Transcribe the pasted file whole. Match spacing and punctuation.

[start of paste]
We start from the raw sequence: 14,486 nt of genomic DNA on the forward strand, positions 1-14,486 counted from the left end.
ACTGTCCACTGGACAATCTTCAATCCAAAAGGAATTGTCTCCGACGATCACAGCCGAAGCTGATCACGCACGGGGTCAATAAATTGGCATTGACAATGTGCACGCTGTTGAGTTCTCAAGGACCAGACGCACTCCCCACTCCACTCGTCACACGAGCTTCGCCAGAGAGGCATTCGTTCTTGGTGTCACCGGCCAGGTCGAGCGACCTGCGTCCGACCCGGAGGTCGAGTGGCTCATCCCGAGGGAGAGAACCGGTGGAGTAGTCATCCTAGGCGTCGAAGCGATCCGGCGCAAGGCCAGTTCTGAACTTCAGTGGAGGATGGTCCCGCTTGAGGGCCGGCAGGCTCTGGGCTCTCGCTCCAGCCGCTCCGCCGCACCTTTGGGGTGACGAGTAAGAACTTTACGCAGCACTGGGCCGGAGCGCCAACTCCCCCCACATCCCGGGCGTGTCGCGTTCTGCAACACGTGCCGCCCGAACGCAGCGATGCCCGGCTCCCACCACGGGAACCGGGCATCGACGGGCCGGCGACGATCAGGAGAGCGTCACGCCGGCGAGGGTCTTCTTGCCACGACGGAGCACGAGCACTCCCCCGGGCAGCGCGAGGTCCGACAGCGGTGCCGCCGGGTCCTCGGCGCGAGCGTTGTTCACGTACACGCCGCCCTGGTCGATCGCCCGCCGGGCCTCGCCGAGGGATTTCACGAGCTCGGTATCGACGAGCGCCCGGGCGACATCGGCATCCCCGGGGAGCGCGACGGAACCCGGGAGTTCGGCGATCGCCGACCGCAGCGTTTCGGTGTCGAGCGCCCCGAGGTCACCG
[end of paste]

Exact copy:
We start from the raw sequence: 14,486 nt of genomic DNA on the forward strand, positions 1-14,486 counted from the left end.
ACTGTCCACTGGACAATCTTCAATCCAAAAGGAATTGTCTCCGACGATCACAGCCGAAGCTGATCACGCACGGGGTCAATAAATTGGCATTGACAATGTGCACGCTGTTGAGTTCTCAAGGACCAGACGCACTCCCCACTCCACTCGTCACACGAGCTTCGCCAGAGAGGCATTCGTTCTTGGTGTCACCGGCCAGGTCGAGCGACCTGCGTCCGACCCGGAGGTCGAGTGGCTCATCCCGAGGGAGAGAACCGGTGGAGTAGTCATCCTAGGCGTCGAAGCGATCCGGCGCAAGGCCAGTTCTGAACTTCAGTGGAGGATGGTCCCGCTTGAGGGCCGGCAGGCTCTGGGCTCTCGCTCCAGCCGCTCCGCCGCACCTTTGGGGTGACGAGTAAGAACTTTACGCAGCACTGGGCCGGAGCGCCAACTCCCCCCACATCCCGGGCGTGTCGCGTTCTGCAACACGTGCCGCCCGAACGCAGCGATGCCCGGCTCCCACCACGGGAACCGGGCATCGACGGGCCGGCGACGATCAGGAGAGCGTCACGCCGGCGAGGGTCTTCTTGCCACGACGGAGCACGAGCACTCCCCCGGGCAGCGCGAGGTCCGACAGCGGTGCCGCCGGGTCCTCGGCGCGAGCGTTGTTCACGTACACGCCGCCCTGGTCGATCGCCCGCCGGGCCTCGCCGAGGGATTTCACGAGCTCGGTATCGACGAGCGCCCGGGCGACATCGGCATCCCCGGGGAGCGCGACGGAACCCGGGAGTTCGGCGATCGCCGACCGCAGCGTTTCGGTGTCGAGCGCCCCGAGGTCACCG